Assessing the financial and social costs of public transport in differing operating environments and with endogenous demand

Document Type

Journal Article

Publication Date


Subject Area

ridership - demand, ridership - elasticity, ridership - modelling, economics - operating costs, planning - travel demand management


transport planning, cost modelling, passenger demand/supply


This paper uses a previously developed spreadsheet cost model which simulates public transport modes operated on a 12-km route to analyse the total costs of different passenger demand levels. The previous cost model was a very powerful tool to estimate the social and operator costs for different public transport technologies. However, as the model is strategic, some basic assumptions were made which are relaxed in this paper. First, the speed-flow equation in the original spreadsheet model assumes that speed decreases according to the ratio of the current frequency and the lane capacity which is based on the safety headway without taking into account passenger boardings. However, this may vary in different operating environments. Therefore, the speed-flow equation is improved by moving from a linear equation to a piecewise equation that considers the features of different operating environments. Second, the model assumes that supply is sufficient to meet demand. However, when the level of demand is high for the lower-capacity public transport technologies, passengers may find the incoming vehicle full and therefore, they have to wait more than one service interval. This paper applies queuing theory to investigate the probability of having to wait longer than the expected service headways which will affect the average passenger waiting time. The extra waiting time for each passenger is calculated and applied in the spreadsheet cost model. Third, the original model assumed that demand was externally fixed (exogenous). To evaluate the differences after applying these equations, endogenous demand rather than exogenous demand will be investigated by using the elasticities for passenger waiting time and journey time.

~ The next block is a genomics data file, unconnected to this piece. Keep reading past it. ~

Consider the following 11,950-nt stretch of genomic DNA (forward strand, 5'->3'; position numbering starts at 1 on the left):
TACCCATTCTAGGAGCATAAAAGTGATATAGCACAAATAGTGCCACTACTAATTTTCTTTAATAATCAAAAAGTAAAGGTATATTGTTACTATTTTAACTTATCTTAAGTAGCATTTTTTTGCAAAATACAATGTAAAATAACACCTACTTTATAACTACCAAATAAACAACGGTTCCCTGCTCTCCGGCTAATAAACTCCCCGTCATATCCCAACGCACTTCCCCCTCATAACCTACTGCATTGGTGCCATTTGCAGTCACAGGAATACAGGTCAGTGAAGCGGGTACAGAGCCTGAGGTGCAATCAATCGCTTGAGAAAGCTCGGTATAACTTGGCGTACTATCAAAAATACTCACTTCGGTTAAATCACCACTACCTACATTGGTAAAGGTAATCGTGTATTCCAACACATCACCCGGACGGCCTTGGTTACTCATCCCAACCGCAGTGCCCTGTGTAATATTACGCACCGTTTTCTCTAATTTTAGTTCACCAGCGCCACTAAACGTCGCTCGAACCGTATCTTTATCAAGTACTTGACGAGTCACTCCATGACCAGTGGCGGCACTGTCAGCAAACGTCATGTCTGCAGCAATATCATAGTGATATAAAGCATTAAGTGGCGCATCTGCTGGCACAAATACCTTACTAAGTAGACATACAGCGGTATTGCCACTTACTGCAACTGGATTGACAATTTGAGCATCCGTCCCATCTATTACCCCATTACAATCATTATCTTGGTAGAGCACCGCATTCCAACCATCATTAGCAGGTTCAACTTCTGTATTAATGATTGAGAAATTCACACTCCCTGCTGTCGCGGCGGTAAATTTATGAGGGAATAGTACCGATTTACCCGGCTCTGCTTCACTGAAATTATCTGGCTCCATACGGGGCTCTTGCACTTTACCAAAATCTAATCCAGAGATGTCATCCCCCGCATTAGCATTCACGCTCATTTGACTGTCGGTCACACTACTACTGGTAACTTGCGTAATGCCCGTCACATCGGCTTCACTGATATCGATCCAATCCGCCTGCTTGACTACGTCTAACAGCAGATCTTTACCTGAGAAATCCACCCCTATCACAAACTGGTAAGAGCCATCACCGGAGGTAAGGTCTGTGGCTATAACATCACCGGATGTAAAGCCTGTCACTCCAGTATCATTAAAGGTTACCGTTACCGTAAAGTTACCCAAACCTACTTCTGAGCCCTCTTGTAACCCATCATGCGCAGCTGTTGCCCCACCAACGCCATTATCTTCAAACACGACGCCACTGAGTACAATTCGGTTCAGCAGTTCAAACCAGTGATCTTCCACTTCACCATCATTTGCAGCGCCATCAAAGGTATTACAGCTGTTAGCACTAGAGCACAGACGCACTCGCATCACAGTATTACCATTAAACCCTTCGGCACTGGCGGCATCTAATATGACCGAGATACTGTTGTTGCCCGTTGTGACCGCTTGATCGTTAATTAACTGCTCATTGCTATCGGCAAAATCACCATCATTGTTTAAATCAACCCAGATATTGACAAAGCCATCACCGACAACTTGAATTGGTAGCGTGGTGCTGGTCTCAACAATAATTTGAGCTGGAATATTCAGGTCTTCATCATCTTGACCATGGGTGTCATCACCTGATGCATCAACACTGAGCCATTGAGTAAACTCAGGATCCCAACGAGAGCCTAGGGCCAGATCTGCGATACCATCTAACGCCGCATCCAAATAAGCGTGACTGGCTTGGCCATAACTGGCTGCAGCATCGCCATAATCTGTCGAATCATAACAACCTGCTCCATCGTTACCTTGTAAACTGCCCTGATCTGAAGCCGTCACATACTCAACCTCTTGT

Permission to publish the abstract has been given by Taylor&Francis, copyright remains with them.